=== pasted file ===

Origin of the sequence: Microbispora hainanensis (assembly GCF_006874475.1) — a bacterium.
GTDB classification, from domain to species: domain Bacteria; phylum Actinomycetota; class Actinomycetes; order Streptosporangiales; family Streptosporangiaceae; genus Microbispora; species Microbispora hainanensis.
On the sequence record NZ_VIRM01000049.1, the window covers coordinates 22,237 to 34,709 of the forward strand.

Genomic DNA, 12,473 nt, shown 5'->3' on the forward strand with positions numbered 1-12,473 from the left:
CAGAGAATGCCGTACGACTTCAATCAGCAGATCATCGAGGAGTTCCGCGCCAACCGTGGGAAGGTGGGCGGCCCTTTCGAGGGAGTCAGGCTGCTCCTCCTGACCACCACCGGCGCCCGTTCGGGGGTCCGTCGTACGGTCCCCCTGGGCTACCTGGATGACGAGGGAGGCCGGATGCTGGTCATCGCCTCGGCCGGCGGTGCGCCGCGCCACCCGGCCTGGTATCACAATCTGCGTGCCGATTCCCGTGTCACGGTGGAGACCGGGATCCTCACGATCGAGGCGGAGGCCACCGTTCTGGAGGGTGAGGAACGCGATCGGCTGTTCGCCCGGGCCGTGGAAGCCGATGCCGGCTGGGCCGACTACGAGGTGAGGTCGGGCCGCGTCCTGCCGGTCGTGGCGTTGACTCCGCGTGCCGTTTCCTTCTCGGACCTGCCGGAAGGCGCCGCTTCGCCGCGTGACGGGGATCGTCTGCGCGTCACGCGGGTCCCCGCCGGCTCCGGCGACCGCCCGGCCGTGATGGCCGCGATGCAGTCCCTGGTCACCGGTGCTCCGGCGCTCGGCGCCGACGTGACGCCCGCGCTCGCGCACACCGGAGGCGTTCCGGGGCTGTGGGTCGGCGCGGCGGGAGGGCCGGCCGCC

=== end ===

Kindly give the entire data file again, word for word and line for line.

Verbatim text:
Origin of the sequence: Microbispora hainanensis (assembly GCF_006874475.1) — a bacterium.
GTDB classification, from domain to species: domain Bacteria; phylum Actinomycetota; class Actinomycetes; order Streptosporangiales; family Streptosporangiaceae; genus Microbispora; species Microbispora hainanensis.
On the sequence record NZ_VIRM01000049.1, the window covers coordinates 22,237 to 34,709 of the forward strand.

Genomic DNA, 12,473 nt, shown 5'->3' on the forward strand with positions numbered 1-12,473 from the left:
CAGAGAATGCCGTACGACTTCAATCAGCAGATCATCGAGGAGTTCCGCGCCAACCGTGGGAAGGTGGGCGGCCCTTTCGAGGGAGTCAGGCTGCTCCTCCTGACCACCACCGGCGCCCGTTCGGGGGTCCGTCGTACGGTCCCCCTGGGCTACCTGGATGACGAGGGAGGCCGGATGCTGGTCATCGCCTCGGCCGGCGGTGCGCCGCGCCACCCGGCCTGGTATCACAATCTGCGTGCCGATTCCCGTGTCACGGTGGAGACCGGGATCCTCACGATCGAGGCGGAGGCCACCGTTCTGGAGGGTGAGGAACGCGATCGGCTGTTCGCCCGGGCCGTGGAAGCCGATGCCGGCTGGGCCGACTACGAGGTGAGGTCGGGCCGCGTCCTGCCGGTCGTGGCGTTGACTCCGCGTGCCGTTTCCTTCTCGGACCTGCCGGAAGGCGCCGCTTCGCCGCGTGACGGGGATCGTCTGCGCGTCACGCGGGTCCCCGCCGGCTCCGGCGACCGCCCGGCCGTGATGGCCGCGATGCAGTCCCTGGTCACCGGTGCTCCGGCGCTCGGCGCCGACGTGACGCCCGCGCTCGCGCACACCGGAGGCGTTCCGGGGCTGTGGGTCGGCGCGGCGGGAGGGCCGGCCGCC